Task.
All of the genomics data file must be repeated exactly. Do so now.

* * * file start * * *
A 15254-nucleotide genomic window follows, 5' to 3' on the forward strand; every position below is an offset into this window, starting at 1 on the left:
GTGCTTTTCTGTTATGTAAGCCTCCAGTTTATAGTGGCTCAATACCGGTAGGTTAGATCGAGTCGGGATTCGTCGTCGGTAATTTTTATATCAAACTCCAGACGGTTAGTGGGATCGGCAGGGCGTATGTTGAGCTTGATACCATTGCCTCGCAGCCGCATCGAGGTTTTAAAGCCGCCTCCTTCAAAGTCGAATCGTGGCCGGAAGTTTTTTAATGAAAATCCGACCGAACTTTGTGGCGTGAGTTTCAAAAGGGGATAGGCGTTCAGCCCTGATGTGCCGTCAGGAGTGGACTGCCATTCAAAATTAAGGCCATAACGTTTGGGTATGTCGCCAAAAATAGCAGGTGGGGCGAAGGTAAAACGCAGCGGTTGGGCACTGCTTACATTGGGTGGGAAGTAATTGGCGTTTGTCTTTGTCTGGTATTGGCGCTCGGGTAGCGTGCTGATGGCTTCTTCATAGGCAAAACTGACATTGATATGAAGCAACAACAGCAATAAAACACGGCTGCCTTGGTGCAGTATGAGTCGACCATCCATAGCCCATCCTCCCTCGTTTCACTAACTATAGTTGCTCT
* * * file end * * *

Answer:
A 15254-nucleotide genomic window follows, 5' to 3' on the forward strand; every position below is an offset into this window, starting at 1 on the left:
GTGCTTTTCTGTTATGTAAGCCTCCAGTTTATAGTGGCTCAATACCGGTAGGTTAGATCGAGTCGGGATTCGTCGTCGGTAATTTTTATATCAAACTCCAGACGGTTAGTGGGATCGGCAGGGCGTATGTTGAGCTTGATACCATTGCCTCGCAGCCGCATCGAGGTTTTAAAGCCGCCTCCTTCAAAGTCGAATCGTGGCCGGAAGTTTTTTAATGAAAATCCGACCGAACTTTGTGGCGTGAGTTTCAAAAGGGGATAGGCGTTCAGCCCTGATGTGCCGTCAGGAGTGGACTGCCATTCAAAATTAAGGCCATAACGTTTGGGTATGTCGCCAAAAATAGCAGGTGGGGCGAAGGTAAAACGCAGCGGTTGGGCACTGCTTACATTGGGTGGGAAGTAATTGGCGTTTGTCTTTGTCTGGTATTGGCGCTCGGGTAGCGTGCTGATGGCTTCTTCATAGGCAAAACTGACATTGATATGAAGCAACAACAGCAATAAAACACGGCTGCCTTGGTGCAGTATGAGTCGACCATCCATAGCCCATCCTCCCTCGTTTCACTAACTATAGTTGCTCT